U.S. agriculture officials say they have discovered a second case of mad cow disease, a deadly brain-wasting illness that affects cattle. The officials and the U.S. cattle industry emphasize that the rare case never posed a public health threat.
Eighteen months after the country's first case of mad cow disease, the U.S. Agriculture Department confirms that another has shown up. It was detected earlier this month in a beef cow as part of a program to test cattle considered likely to be infected.
Agriculture Secretary Mike Johanns said it is the only case of the disease to appear in U.S. cattle since the agency expanded its surveillance program last year. In that time, it has tested 388,000 head of cattle. "One positive result out of 388,000 tests in our enhanced indicates that the presence of the disease is extremely low in the United States. The fact that this animal was blocked from entering the food supply tells us that our safeguards are working exactly as they should," he said.
The Agriculture Department says the diseased animal, like the 2003 case, was born before the government's 1997 ban on the use of nerve tissue from cattle in cattle feed, the means by which mad cow disease is transmitted between animals. Secretary Johanns says the feed ban helps assure that the disease, also known by the letters BSE, is becoming very rare in the United States. Americans, he says, can and should continue to be confident in their beef supply.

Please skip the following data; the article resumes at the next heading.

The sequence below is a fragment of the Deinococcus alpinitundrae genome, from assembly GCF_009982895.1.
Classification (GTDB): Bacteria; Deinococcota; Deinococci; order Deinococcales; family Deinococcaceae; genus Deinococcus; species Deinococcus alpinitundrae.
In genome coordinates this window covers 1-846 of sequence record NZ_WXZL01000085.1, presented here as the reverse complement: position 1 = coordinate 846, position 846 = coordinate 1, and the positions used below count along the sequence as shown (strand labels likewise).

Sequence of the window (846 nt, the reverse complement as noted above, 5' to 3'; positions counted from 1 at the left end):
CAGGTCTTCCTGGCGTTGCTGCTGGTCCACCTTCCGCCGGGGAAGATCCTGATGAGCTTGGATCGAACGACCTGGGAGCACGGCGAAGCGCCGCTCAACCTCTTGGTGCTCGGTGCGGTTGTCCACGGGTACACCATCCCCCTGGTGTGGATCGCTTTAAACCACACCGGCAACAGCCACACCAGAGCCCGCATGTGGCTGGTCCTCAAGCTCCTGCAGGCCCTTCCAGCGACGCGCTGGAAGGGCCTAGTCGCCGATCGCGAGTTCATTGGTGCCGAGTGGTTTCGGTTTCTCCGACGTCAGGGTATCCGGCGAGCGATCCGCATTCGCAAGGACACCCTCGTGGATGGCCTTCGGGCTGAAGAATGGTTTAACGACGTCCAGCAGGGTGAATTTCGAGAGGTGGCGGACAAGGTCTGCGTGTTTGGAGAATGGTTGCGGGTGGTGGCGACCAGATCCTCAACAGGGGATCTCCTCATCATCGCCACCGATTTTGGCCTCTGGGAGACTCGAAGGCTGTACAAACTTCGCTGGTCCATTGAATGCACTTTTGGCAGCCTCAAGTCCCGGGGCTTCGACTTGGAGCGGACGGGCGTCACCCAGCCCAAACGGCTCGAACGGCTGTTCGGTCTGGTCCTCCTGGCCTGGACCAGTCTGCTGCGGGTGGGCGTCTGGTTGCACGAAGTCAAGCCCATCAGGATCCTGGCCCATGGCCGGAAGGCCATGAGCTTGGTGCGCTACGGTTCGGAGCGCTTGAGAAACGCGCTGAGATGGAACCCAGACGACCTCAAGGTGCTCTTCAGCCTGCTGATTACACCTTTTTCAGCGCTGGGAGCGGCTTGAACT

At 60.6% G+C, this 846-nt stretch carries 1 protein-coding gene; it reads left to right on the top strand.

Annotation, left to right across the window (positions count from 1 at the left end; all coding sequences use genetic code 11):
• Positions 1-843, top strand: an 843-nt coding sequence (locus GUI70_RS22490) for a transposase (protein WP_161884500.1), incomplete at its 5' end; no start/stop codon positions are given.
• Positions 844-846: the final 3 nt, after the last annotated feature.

"The same is true for our international friends. I appreciate the calm, the very thoughtful reactions we have heard from many of our trading partners, including Japan and Canada. At a time when some countries are dealing with dozens or even hundreds of cases of BSE, the international community recognizes that the key issue is whether to food supply is protect. Ours clearly is," said Secretrary Johanns.
The U.S. cattle industry, which suffered steep economic losses after the previous mad cow case, issued a statement saying that BSE is not a public health risk in the United States and that it has not been found in beef destined for human and animal consumption.
The 2003 incident caused a global scare that led American beef sales abroad to decline more than 90 percent when dozens of nations halted imports. The latest case comes as Japan, once the largest importer of U.S. beef, is considering easing its restrictions. Taiwan, formerly the sixth largest importer, agreed to end its ban only in March.